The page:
Bangladesh Bank (BB) has given approval for three new banks to be floated at a time when the banking sector is both saturated and stressed due to nonperforming loans (NPLs) reaching dangerous levels. Regrettably, public money has been pumped in to keep some of the newly set up banks afloat. Although the finance minister has stated that the new banks were approved because there is a need for them, banking experts believe that with 118 banks already operating in the country (including scheduled, state-owned, private and foreign-owned) and where NPLs had soared to Tk 99,370 crore, which was 11.45 percent of all loans disbursed last fiscal, we fail to see the wisdom in setting up more banks.
The finance ministry may believe the market has room for more banks, but banking experts and former bankers opine that given today's economic realities, we do not need new banks, and having new banks defies economic sense. The previous finance minister had, in fact, gone on record last November to state that there were too many banks considering the size of the economy and was unhappy that licences were being granted to new banks. The current finance minister tells us that his ministry will be carrying out an audit to find the reasons behind rising NPLs. Is there a timeline for this audit and may we know when it will commence and conclude? Why has it taken so long for the authorities to decide on doing an audit despite repeated banking scams that have rocked the foundations of the sector over the last many years?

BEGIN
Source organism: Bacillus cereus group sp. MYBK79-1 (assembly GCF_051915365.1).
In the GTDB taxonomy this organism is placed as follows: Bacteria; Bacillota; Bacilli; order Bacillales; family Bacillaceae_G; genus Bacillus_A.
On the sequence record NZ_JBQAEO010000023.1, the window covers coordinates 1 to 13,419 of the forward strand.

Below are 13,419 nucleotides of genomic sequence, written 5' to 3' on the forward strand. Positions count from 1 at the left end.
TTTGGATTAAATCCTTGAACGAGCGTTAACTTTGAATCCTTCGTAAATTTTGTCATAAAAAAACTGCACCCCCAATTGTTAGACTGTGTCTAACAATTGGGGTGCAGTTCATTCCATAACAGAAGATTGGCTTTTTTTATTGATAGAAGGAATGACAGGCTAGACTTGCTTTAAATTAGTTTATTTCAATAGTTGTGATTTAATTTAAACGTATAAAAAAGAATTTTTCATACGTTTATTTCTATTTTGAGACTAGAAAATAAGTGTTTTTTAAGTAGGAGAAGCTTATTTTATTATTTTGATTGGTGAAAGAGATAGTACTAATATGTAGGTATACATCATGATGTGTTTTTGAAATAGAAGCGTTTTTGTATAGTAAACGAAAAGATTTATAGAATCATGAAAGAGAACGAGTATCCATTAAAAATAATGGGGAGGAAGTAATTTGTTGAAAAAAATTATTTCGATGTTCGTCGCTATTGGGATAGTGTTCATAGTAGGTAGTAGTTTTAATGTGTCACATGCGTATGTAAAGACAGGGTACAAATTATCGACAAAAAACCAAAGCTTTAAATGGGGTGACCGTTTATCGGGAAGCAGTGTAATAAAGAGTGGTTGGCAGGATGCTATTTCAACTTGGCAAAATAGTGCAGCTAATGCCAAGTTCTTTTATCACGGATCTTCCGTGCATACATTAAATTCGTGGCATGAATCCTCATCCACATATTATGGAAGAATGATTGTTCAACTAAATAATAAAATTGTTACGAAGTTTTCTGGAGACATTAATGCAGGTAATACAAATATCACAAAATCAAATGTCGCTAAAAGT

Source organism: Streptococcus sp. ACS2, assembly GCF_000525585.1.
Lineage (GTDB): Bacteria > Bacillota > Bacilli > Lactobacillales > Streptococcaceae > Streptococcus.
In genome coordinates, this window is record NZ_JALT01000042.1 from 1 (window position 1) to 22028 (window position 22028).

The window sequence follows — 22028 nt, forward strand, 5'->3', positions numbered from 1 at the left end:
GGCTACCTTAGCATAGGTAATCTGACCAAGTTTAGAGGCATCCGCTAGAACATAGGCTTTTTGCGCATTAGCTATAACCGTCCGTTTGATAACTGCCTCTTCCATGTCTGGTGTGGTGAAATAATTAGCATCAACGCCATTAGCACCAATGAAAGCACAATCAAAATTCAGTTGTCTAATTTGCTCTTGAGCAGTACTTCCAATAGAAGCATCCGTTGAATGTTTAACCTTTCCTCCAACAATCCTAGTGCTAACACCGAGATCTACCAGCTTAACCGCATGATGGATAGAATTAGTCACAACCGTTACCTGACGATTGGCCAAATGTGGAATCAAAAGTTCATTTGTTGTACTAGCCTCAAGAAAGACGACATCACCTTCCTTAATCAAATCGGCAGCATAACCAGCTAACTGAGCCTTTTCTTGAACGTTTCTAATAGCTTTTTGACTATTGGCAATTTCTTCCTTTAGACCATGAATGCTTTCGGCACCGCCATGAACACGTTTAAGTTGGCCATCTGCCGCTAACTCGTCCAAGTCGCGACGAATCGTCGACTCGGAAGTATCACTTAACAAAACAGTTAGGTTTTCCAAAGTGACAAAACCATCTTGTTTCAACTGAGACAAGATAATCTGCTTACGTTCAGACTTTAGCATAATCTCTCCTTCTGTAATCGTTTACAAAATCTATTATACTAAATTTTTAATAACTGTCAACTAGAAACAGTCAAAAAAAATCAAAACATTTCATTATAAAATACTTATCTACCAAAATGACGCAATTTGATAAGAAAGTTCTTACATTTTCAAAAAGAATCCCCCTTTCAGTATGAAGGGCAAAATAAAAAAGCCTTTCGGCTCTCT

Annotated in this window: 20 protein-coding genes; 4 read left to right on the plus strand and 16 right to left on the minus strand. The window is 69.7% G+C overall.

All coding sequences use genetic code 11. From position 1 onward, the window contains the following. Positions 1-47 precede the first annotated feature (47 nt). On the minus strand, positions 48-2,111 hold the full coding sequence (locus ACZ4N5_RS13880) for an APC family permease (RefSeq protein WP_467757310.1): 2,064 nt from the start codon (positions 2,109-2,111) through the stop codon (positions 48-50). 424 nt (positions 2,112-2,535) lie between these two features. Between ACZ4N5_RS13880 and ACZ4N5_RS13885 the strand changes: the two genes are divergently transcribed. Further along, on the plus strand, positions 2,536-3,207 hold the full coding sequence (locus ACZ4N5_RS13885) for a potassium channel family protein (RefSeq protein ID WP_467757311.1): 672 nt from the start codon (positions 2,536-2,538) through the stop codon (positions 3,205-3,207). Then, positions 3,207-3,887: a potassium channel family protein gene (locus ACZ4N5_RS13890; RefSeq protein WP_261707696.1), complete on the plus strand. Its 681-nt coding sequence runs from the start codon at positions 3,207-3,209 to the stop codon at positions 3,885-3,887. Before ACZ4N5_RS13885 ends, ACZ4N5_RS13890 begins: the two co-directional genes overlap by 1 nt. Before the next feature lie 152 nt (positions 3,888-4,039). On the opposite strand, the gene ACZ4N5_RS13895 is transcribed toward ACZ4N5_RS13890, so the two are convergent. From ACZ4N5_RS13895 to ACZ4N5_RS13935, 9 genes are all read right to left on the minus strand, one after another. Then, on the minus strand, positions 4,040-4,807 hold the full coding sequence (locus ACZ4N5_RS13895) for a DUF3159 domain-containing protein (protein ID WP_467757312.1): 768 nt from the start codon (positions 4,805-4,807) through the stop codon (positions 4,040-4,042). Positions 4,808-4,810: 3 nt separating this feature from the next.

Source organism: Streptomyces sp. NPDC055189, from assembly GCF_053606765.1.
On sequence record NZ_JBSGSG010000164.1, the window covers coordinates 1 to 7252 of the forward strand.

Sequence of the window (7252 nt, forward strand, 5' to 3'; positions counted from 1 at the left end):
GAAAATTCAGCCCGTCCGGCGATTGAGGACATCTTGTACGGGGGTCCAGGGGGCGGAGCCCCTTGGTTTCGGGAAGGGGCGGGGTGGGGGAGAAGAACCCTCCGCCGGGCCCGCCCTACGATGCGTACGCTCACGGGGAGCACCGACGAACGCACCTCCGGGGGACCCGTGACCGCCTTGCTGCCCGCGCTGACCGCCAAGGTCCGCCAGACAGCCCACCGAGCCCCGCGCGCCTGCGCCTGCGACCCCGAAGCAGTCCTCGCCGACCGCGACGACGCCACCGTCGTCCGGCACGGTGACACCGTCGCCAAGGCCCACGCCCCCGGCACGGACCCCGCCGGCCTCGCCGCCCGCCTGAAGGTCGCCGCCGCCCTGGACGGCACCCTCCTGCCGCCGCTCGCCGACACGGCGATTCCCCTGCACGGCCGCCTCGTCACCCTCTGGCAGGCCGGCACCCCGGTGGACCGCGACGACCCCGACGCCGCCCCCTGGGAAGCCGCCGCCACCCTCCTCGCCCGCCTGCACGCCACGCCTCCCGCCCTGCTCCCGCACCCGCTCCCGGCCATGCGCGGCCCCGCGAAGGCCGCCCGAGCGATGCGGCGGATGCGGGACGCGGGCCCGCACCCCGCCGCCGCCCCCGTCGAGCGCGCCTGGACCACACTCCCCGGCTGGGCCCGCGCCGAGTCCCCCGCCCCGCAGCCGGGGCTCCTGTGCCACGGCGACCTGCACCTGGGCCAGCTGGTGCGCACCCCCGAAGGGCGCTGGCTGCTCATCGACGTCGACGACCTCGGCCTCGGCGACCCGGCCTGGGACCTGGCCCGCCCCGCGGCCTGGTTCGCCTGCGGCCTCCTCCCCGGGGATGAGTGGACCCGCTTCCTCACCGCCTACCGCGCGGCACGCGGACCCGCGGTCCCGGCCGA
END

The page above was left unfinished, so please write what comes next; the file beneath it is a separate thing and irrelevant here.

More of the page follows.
The bottom line is that although BB has ample evidence of large-scale siphoning off of funds by some fourth-generation banks, it has gone ahead and approved a number of fifth-generation banks, knowing full well that given the lack of financial discipline in the banking sector, sanctions motivated by extraneous considerations will result in waste of more public money.